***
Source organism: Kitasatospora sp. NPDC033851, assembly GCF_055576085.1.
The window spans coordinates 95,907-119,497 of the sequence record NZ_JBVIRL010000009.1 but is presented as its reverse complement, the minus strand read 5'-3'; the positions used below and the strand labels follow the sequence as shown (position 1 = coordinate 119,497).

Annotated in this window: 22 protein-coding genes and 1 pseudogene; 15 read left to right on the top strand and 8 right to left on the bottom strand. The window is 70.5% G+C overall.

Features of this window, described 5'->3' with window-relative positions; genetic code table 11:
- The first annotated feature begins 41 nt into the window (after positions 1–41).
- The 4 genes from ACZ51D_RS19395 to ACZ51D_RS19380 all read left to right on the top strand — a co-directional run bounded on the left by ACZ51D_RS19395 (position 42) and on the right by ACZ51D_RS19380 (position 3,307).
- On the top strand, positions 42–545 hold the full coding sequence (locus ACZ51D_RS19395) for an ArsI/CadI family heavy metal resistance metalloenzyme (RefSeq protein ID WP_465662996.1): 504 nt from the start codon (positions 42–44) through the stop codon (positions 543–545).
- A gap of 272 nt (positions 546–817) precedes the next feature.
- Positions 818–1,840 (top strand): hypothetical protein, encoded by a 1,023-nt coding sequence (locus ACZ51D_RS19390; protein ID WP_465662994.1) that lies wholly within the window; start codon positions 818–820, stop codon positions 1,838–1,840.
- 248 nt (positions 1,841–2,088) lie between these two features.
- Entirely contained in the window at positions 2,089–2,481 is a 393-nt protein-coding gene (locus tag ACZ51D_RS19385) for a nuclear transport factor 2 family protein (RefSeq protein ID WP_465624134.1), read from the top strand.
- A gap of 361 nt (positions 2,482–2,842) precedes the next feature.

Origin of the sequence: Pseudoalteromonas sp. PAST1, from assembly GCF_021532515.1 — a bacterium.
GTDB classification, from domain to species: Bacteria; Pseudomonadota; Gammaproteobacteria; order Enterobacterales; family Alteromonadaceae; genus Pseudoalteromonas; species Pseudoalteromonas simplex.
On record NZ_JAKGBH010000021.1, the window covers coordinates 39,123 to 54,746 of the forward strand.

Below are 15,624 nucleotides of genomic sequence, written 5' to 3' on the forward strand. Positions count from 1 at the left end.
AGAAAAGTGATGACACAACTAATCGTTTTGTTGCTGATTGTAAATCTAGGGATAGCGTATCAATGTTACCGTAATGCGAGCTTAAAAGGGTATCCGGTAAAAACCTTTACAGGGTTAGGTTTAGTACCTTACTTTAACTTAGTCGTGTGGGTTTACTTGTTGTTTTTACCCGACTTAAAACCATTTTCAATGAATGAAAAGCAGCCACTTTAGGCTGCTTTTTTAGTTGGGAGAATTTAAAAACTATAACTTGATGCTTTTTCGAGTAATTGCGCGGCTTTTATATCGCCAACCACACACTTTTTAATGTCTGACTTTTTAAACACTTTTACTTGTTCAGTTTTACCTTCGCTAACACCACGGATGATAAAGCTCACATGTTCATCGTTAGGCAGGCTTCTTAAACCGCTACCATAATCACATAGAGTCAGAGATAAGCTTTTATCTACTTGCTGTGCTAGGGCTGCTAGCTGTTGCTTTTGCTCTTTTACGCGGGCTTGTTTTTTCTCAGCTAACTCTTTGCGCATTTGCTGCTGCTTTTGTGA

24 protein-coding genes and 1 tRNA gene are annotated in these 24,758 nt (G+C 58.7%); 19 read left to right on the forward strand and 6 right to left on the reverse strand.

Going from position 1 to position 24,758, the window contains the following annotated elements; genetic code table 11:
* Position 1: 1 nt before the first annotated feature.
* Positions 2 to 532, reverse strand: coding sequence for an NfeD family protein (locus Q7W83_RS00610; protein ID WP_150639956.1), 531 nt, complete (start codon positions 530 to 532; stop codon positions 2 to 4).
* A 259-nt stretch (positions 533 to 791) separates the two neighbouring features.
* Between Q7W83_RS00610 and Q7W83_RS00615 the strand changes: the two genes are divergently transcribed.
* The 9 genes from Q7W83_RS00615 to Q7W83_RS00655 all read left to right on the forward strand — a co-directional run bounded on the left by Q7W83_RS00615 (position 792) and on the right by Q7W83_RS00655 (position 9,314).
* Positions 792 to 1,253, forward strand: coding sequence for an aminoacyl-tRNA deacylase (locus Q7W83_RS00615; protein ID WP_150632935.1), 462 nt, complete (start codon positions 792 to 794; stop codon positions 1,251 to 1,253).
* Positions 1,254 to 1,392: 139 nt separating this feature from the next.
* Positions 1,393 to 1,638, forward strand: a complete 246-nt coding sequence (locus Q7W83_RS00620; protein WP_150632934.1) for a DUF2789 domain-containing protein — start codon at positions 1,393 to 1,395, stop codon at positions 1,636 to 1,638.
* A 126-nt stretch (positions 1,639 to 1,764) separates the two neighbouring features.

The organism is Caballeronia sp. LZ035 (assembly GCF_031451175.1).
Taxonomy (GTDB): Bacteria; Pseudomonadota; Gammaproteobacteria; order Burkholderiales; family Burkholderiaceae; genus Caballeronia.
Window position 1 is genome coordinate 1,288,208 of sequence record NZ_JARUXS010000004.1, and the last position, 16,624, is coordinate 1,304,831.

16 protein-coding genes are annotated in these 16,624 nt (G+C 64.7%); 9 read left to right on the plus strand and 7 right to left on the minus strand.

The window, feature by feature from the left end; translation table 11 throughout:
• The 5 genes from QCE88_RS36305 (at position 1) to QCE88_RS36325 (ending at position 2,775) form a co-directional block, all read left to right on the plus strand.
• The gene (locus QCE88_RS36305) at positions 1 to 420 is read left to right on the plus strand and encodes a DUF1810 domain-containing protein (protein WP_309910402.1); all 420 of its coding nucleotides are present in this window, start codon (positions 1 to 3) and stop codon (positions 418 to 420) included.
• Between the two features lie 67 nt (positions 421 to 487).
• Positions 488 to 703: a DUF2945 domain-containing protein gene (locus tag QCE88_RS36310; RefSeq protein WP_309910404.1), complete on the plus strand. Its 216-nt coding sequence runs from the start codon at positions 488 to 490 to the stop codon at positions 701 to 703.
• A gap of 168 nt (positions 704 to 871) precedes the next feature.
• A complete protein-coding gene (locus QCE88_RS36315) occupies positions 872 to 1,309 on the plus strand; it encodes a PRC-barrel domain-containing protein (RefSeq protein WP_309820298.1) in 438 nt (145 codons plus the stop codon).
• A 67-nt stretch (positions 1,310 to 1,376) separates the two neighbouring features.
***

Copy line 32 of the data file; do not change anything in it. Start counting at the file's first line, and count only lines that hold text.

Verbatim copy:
16 protein-coding genes are annotated in these 16,624 nt (G+C 64.7%); 9 read left to right on the plus strand and 7 right to left on the minus strand.